Tech News: Facebook Email Fiasco & ICANN Top Level Domains

I mentioned in my last post, privacy is looming large in the social media space again this year, and users are really making social network operators sit up and pay attention when changes to the site or its terms of use are not acceptable to them.  I’m sure these will not be the last such headlines we’ll see, nor will they be the last lessons we can learn in social media from such stories. 


It’s been another interesting couple of weeks in the online space.  This week brought another uproar over new changes that were made to Facebook, first by changing users’ email addresses to addresses, and then by introducing the application ‘Friends Near Me,’ which uses geolocation information to connect friends near one another. 

As with past changes to user profiles or privacy settings, users quickly took to their profiles and changed the visible email addresses back to their desired address, and in the case of the new app, Facebook removed it from the network.   


Another really interesting story that’s been unfolding online is the rollout of the new generic top level domains by the Internet Corporation for Assigned Names and Numbers, or ICANN.  The application window closed back in the spring, and ICANN received so many applications that its system experienced a number of glitches, delaying the reveal of what applications were received, and who applied for the new gTLDs.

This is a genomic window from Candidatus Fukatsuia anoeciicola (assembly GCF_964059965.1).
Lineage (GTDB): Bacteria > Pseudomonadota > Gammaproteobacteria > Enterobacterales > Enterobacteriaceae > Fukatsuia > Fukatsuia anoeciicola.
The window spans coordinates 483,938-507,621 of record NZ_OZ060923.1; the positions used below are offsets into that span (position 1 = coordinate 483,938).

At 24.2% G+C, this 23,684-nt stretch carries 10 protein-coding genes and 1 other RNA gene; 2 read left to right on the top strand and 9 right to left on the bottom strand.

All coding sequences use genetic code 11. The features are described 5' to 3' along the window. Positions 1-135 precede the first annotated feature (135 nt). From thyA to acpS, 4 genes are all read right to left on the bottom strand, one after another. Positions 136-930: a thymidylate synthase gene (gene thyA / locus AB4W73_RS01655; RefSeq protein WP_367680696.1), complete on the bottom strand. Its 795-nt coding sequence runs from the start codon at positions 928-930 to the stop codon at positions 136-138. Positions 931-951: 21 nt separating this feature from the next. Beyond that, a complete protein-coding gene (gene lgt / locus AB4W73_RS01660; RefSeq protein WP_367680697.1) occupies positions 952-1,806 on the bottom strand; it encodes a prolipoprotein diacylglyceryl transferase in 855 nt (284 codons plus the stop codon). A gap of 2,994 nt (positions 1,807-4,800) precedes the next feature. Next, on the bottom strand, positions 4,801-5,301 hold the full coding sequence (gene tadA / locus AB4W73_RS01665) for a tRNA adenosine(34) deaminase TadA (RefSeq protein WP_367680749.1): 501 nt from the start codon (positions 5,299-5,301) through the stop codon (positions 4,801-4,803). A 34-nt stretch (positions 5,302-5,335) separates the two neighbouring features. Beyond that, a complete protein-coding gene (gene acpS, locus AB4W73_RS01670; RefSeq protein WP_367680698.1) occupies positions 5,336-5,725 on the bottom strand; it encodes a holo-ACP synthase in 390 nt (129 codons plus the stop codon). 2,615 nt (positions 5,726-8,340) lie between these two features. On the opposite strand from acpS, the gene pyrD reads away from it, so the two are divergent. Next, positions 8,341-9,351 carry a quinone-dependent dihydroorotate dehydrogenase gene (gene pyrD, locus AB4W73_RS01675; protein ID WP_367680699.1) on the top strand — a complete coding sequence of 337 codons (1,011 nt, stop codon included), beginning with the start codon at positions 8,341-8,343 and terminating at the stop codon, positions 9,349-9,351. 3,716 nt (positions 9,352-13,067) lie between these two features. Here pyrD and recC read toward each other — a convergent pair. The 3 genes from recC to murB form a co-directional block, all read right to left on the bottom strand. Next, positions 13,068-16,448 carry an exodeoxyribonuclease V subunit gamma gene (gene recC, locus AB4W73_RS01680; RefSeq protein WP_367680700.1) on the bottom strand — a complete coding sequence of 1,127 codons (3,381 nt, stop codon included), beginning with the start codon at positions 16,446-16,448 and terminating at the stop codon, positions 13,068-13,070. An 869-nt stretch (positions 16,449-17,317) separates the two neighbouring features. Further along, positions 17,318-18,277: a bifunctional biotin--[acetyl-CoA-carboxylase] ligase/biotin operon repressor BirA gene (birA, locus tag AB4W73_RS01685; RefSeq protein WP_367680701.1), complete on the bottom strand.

In total, ICANN received 1,930 applications for new gTLDs, with 911 received from North America,  675 from Europe, 303 from Asia, 24 from Latin America and the Caribbean, and 17 from Africa.  The most applied for gTLDs were .app with 13 applications each, .home and .inc with 11 applications each, .art with 10, then .blog, .book, .llc and .shop with 9 each. 

I encourage you to check out the rest of the statistics over at ICANN’s site, both in terms of what domains were applied for, and who applied for them.  This was also the first time that ICANN accepted applications for internationalized domain names, or domains in the local language of the country or region. 

Now that the applications are in, there is a period of time in which rights holders can file objections, and then there will be a dispute resolution process to help sort out who should get the right to administer the domain.  It will certainly be interesting to see how this all plays out over the next several months.  Frankly, I’m interested to see who will win out among the 3 applicants to administer .sucks.  I’m interested to hear what you think of both these recent stories, so comment away. 

This post is intended to be for informational and entertainment purposes, and is not intended to be a substitute for the advice of a licensed attorney in your area.  

Image Credit: ICANN